• Antibody- Protein produced by exposure to antigen.
• Antigen- Substance that stimulates the formation of
• Antiserum- Serum containing antibodies.
• Blood Group- Classification based on the presence
or absence of A or B antigens on the red blood cells.
• Blood Type- Classification based on the presence or
absence of the Rh (D) antigen on the red blood
• Compatibility Test/ Crossmatch- Procedure that matches patient
and donor blood prior to a transfusion.
• Cryoprecipitate- Component of fresh plasma that contains
• Fresh Frozen Plasma- Plasma collected from a unit of blood and
• Immunohematology- The study of blood cell antigens and their
• Packed Cells(RBCs) – Blood from which the plasma has been
• Platelet Concentrate- Platelets from several units of blood
combined in a single packet.
• Unit of Blood- 405 to 495 ml of blood collected from a donor for
• Ab- Antibody
• ABO- Blood Groups
• Ag- Antigen
• AHG- Antihuman Globulin
• BB- Blood Bank
• CPD-A- Citrate Phosphate Dextrose Adenine
• DAT- Direct Antihuman Globulin (AHG) Test
• Rh- The D ( Rhesus) Antigen on Red Blood Cells
• T & C- Type and Crossmatch
• X-match- Crossmatch (compatibility test)
What is the Blood Bank?
• Part of the laboratory.
• Blood is collected
• Blood is stored
• Blood is prepared for transfusion
• The Blood Bank is also called the
Immunohematology because the
testing procedures involve red blood
cellantigens (Ag) and antibodies (Ab).
What happens in the Blood Bank?
• Patients and donors are tested for:
• Blood Group
• The presence and identity of abnormal
• Compatibility for use in a transfusion.
• Units of blood are collected from donors, tested for:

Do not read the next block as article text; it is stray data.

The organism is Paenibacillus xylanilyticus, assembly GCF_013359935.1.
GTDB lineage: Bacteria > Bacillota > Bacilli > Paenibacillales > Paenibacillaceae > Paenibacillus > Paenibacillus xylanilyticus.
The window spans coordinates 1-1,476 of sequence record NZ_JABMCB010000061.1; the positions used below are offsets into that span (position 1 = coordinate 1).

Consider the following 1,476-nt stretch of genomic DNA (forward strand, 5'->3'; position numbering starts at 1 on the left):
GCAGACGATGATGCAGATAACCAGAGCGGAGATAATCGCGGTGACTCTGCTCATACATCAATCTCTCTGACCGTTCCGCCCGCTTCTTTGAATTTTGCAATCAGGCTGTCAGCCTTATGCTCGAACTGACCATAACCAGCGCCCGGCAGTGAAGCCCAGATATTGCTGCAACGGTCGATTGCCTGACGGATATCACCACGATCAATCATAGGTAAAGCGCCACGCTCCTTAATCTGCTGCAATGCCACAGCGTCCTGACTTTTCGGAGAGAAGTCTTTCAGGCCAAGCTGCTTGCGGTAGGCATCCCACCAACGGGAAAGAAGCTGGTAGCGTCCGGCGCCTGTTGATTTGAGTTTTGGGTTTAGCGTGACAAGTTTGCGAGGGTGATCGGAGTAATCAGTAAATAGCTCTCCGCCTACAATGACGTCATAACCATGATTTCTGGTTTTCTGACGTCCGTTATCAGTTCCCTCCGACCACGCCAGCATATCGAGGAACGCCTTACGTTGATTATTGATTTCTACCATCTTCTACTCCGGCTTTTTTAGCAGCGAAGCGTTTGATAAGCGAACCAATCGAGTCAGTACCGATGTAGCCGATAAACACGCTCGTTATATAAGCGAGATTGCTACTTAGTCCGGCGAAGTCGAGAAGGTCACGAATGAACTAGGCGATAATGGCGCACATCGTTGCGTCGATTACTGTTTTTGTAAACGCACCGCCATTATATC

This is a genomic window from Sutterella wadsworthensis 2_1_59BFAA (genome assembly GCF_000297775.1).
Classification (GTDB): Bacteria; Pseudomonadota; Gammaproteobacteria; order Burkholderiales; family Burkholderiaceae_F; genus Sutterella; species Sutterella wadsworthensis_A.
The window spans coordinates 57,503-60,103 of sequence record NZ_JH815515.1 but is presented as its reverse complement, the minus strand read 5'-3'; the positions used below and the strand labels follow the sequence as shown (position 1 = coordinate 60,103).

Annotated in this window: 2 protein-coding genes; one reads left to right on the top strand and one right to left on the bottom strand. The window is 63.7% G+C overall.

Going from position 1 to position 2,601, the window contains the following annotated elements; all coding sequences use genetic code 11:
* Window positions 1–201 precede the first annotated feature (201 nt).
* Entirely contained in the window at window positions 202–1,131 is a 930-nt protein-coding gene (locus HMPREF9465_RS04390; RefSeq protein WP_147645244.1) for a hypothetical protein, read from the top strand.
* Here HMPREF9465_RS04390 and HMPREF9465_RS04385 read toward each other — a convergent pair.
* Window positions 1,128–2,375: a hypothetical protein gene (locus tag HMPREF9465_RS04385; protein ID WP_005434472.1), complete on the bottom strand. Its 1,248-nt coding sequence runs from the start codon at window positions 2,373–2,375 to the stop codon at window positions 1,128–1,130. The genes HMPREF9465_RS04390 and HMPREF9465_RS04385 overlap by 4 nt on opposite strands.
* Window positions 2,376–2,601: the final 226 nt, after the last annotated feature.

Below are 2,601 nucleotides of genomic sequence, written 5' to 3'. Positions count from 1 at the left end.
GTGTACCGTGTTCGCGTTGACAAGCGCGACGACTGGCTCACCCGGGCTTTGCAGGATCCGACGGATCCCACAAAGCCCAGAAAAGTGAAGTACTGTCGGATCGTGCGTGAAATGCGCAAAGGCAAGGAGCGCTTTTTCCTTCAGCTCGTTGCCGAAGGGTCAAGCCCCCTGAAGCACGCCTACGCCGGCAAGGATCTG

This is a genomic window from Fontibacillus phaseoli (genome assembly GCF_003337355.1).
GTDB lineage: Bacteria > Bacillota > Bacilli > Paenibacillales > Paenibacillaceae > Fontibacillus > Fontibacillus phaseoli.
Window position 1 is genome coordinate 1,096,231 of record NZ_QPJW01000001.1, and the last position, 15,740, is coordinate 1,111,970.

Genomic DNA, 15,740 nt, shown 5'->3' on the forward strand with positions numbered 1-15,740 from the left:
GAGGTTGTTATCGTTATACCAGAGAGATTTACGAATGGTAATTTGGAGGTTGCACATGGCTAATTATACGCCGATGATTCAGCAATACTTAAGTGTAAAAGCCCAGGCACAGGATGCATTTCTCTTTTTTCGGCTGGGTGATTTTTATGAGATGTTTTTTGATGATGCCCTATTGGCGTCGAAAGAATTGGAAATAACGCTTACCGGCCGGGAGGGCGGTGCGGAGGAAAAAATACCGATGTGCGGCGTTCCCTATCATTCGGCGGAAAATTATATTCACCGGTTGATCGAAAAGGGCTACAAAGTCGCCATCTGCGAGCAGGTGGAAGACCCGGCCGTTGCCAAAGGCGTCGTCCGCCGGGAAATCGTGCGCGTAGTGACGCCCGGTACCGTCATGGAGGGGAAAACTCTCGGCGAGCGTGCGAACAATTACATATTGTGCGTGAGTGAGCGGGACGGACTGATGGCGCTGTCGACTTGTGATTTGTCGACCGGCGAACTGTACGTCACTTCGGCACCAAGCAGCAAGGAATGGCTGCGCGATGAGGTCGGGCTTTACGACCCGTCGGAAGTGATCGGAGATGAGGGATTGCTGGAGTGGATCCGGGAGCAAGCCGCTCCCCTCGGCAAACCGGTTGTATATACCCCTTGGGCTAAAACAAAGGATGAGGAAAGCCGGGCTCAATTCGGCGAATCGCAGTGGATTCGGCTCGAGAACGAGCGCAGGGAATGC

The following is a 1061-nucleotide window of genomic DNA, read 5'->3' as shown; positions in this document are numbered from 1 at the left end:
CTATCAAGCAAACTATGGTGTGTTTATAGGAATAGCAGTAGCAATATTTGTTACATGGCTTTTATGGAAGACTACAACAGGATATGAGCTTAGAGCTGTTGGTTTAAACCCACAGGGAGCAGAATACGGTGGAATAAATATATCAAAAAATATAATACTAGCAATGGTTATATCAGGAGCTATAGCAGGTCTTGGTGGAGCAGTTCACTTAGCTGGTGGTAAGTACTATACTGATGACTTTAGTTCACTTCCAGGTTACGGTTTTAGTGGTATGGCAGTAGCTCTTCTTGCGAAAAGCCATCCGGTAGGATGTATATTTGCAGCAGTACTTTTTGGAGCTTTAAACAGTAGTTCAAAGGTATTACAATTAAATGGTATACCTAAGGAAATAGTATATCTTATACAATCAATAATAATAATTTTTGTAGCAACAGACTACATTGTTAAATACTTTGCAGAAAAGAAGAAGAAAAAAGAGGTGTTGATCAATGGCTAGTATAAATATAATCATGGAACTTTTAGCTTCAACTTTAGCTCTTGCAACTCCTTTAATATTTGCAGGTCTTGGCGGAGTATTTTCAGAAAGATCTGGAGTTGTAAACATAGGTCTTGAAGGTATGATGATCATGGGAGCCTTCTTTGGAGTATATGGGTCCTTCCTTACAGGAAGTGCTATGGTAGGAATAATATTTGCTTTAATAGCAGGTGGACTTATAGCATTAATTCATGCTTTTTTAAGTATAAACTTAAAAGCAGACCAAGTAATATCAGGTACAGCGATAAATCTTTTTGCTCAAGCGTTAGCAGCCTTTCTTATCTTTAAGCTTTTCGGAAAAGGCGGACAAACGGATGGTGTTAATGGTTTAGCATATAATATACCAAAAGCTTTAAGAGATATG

• Blood-borne Pathogens
• Hepatitis Viruses
• Human Immunodeficiency virus
• Units of blood are stored for transfusions.
• Donor Blood can be separated in components such as:
• Packed Cells
• Fresh Frozen Plasma
What happens in Blood Banks Continued…
• Donor blood is stored separately.
• It is used for patients with specific needs.
• Patients may come to the blood bank to donate their own blood so that
they can receive an autologous transfusion if blood is needed during
• Blood Bank specimens are collected in plain red or pink top tubes.
• Serum separator tubes containing gel are not acceptable , the gel coat
will coat the red blood cells and interfere with testing.
• Hemolysis will also interfere with the interpretation of test results.
• Patient identification is critical in the blood bank
• Phlebotomists must carefully follow all patient identification and
specimen labeling procedures to ensure that a patient does not receive a
transfusion with an incompatible blood type.
What are some test that are performed in the Blood Bank Section?
• Tests that are most frequently performed and their
• Antibody (Ab) Screen- It detects abnormal
• Direct antihuman globulin test (DAT)- It detects
abnormal antibodies on red blood cells.
• Group and Type- ABO and Rh typing.
• Panel- Identifies abnormal antibodies.
• Type and crossmatch (T&C)- ABO, Rh typing, and
• Type and screen- ABO, Rh typing, and antibody